For months, Carlos Lopez's mind has been endlessly spinning with the fears and anxiety of leaving his home country of Honduras, traveling 1,700 miles with his 13-year-old son to this Mexican border town and the day-to-day survival of living in a squalid tent city. “All the bad thoughts went away,” Lopez, 41, said, as he emerged from his 45-minute-long acupuncture session. Lopez is one of a growing number of migrants stuck on the border under President Donald Trump's Migration Protection Protocols policy – which sends migrants to Mexican border towns to await their immigration court hearing in the U.S. To help the migrants pass the time and deal with stress, teams of volunteers led by Acupuncturists Without Borders, or AWB, a nonprofit that treats people in disaster zones and refugee camps and trains other acupuncturists around the world, are providing Lopez and others with free acupuncture treatment at border towns in Mexico.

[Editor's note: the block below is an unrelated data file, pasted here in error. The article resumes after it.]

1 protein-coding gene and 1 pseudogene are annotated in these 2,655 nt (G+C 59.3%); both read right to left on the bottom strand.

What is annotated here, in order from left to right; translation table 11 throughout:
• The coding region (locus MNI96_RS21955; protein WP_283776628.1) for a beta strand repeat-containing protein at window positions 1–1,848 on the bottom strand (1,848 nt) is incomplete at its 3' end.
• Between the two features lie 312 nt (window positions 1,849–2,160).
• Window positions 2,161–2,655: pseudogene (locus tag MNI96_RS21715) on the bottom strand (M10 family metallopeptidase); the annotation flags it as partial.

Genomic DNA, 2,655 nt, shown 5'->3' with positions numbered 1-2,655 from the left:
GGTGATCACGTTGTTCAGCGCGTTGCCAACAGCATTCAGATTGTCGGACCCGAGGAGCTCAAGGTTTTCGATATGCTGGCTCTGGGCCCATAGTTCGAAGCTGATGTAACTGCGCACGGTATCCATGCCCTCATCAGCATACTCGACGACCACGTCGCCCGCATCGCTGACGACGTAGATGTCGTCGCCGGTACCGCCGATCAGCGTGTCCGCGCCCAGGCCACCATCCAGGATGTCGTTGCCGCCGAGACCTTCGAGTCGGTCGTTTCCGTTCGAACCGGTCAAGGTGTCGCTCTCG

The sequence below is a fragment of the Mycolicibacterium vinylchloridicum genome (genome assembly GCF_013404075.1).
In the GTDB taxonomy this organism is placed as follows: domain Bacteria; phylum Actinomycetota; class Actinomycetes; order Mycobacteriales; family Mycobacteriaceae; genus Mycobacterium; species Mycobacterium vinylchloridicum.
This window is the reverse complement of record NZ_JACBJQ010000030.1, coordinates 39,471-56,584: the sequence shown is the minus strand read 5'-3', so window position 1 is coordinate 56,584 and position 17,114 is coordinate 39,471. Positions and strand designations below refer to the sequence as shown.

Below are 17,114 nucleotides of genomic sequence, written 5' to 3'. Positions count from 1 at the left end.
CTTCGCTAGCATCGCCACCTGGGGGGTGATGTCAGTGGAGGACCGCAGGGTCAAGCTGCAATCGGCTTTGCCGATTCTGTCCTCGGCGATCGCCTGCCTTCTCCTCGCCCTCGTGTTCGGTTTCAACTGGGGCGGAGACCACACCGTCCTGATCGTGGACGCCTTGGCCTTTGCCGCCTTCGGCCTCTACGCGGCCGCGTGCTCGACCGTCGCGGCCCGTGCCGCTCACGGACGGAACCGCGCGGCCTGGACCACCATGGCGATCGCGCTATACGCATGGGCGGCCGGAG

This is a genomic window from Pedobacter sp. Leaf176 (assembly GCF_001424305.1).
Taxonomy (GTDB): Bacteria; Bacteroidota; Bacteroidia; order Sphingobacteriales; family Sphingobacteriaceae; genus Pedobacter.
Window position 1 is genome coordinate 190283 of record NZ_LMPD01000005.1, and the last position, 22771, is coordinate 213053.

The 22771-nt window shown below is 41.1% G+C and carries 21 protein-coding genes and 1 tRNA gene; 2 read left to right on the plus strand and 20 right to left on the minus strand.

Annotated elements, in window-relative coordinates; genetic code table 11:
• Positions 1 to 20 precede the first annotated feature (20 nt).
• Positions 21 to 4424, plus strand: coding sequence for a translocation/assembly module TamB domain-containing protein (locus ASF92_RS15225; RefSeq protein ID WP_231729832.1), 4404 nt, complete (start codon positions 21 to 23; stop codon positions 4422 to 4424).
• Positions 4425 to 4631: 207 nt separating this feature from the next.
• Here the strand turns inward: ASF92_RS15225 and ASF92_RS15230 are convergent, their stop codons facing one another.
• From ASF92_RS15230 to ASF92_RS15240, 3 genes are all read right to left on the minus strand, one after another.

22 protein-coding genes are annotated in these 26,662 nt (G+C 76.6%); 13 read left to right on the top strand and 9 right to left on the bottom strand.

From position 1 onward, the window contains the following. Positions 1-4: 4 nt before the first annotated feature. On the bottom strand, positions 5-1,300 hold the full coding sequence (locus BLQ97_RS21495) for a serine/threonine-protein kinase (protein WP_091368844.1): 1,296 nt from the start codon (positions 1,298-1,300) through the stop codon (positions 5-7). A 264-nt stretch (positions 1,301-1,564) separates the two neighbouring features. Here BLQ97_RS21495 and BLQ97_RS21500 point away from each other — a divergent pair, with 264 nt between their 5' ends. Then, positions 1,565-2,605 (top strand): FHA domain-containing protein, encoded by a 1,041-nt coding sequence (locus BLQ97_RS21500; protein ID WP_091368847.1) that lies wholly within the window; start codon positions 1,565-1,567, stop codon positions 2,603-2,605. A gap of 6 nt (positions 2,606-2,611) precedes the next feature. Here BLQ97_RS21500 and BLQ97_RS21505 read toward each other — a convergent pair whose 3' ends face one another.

North Korea insulted President Trump on Monday, calling him a “heedless and erratic old man” after he tweeted that North Korean leader Kim Jong Un wouldn't want to abandon a special relationship between the two leaders and affect the American presidential election by resuming hostile acts.
Warren now sits at just 14.8 percent in the RCP average, in third place behind Bernie Sanders, with about half the support Biden has. The former vice president has lost a step or two (or several) since his time as Obama's right-hand man, but it's looking less and less likely that Warren will be the Democrat to supplant him as the party's favorite heading into 2020's early primaries. For media observers who have been pulling for Warren from the start of her campaign, there can be only one plausible explanation for her fall from grace: sexism.
Fox News anchor Chris Wallace on Monday dressed down Kenneth Starr, the Clinton impeachment-era independent counsel, objecting to Starr's insistence that the current allegations against President Donald Trump are “narrow” and “slanted. During a break in Monday's House impeachment hearing, Wallace addressed Starr directly, letting him know he was going to “push back a bit respectfully” on his previous analysis of the impeachment inquiry while referencing Starr's own role in former President Bill Clinton's impeachment two decades ago. He said that the presentation of the case against the president is narrow, prosecutors look at the world through dirty windows.